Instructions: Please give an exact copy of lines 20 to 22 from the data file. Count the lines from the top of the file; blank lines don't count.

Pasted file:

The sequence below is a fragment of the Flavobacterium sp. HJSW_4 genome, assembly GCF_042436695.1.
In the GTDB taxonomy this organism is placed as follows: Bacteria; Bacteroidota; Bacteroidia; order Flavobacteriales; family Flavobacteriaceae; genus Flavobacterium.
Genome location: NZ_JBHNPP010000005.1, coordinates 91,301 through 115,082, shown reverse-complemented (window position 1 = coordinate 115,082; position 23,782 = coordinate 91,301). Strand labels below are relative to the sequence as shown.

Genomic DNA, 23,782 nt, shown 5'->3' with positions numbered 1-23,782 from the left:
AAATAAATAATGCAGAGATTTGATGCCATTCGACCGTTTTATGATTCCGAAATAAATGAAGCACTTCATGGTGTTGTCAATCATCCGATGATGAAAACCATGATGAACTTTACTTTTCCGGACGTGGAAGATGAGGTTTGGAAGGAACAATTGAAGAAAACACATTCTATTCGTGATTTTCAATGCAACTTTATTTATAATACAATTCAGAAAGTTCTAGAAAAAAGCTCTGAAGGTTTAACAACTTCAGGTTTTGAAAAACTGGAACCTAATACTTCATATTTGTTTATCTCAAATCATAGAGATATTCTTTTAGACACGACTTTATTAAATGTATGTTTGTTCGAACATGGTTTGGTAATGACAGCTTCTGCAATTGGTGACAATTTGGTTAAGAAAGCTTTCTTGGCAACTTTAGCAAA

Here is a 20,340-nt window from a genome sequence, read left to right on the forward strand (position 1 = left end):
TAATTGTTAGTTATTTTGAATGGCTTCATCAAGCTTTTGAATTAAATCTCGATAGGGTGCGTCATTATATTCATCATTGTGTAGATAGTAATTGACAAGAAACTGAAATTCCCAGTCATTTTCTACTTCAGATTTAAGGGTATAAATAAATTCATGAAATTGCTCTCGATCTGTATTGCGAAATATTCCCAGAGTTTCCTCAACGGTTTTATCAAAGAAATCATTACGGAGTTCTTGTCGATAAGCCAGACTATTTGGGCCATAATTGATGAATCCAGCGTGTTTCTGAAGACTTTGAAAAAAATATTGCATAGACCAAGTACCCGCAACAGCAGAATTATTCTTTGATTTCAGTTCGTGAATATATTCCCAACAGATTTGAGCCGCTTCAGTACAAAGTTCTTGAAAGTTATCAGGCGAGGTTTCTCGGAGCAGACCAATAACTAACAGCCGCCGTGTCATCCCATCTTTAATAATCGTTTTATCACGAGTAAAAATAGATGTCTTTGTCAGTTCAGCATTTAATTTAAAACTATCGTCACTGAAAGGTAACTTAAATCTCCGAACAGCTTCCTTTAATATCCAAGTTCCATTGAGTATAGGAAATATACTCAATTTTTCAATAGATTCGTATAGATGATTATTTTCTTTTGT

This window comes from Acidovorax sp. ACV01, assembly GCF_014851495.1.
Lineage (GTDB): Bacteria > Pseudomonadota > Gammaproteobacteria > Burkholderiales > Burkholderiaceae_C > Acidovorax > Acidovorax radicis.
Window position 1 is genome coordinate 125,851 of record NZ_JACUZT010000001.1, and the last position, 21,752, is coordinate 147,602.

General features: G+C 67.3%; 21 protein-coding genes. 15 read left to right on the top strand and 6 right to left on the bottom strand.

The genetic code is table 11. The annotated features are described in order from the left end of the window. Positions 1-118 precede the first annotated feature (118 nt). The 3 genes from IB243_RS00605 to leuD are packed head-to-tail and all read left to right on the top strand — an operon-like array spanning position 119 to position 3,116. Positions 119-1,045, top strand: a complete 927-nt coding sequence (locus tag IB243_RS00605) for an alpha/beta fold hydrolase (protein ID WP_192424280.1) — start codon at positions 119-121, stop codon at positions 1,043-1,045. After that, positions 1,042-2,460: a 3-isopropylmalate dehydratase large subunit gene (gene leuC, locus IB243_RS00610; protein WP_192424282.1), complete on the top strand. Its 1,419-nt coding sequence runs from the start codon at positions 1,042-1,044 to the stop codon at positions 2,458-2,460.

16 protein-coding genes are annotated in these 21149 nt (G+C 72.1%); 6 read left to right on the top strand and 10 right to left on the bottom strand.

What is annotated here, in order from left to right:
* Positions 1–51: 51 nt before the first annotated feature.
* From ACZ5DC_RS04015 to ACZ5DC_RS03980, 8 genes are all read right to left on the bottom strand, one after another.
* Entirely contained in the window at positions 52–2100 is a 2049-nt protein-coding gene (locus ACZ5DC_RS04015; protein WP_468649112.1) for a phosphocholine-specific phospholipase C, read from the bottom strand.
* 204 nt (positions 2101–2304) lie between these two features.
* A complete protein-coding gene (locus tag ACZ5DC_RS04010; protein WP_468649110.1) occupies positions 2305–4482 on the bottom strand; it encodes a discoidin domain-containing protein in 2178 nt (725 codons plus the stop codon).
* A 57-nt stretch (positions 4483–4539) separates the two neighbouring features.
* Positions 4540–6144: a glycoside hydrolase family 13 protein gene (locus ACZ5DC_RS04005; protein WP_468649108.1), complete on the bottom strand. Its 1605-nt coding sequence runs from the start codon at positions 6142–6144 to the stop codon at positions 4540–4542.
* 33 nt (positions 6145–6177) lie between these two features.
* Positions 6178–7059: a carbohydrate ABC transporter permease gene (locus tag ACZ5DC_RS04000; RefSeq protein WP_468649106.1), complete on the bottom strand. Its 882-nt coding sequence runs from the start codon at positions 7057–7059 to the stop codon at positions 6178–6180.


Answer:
* A 57-nt stretch (positions 4483–4539) separates the two neighbouring features.
* Positions 4540–6144: a glycoside hydrolase family 13 protein gene (locus ACZ5DC_RS04005; protein WP_468649108.1), complete on the bottom strand. Its 1605-nt coding sequence runs from the start codon at positions 6142–6144 to the stop codon at positions 4540–4542.
* 33 nt (positions 6145–6177) lie between these two features.